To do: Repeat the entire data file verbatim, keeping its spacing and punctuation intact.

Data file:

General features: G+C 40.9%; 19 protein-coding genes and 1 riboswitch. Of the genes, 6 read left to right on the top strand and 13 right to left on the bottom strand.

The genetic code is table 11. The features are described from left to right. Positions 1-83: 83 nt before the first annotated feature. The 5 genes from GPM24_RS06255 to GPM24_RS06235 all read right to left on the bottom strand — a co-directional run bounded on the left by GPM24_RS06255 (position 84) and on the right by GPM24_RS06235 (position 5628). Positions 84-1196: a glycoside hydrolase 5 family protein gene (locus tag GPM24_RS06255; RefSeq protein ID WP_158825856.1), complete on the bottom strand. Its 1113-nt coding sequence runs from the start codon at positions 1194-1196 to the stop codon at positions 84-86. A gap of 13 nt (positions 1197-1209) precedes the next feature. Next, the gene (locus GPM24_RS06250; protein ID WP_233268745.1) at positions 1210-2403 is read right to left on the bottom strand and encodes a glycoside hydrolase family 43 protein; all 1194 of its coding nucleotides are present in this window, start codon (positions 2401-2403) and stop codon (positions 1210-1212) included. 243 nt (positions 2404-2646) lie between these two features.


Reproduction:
General features: G+C 40.9%; 19 protein-coding genes and 1 riboswitch. Of the genes, 6 read left to right on the top strand and 13 right to left on the bottom strand.

The genetic code is table 11. The features are described from left to right. Positions 1-83: 83 nt before the first annotated feature. The 5 genes from GPM24_RS06255 to GPM24_RS06235 all read right to left on the bottom strand — a co-directional run bounded on the left by GPM24_RS06255 (position 84) and on the right by GPM24_RS06235 (position 5628). Positions 84-1196: a glycoside hydrolase 5 family protein gene (locus tag GPM24_RS06255; RefSeq protein ID WP_158825856.1), complete on the bottom strand. Its 1113-nt coding sequence runs from the start codon at positions 1194-1196 to the stop codon at positions 84-86. A gap of 13 nt (positions 1197-1209) precedes the next feature. Next, the gene (locus GPM24_RS06250; protein ID WP_233268745.1) at positions 1210-2403 is read right to left on the bottom strand and encodes a glycoside hydrolase family 43 protein; all 1194 of its coding nucleotides are present in this window, start codon (positions 2401-2403) and stop codon (positions 1210-1212) included. 243 nt (positions 2404-2646) lie between these two features.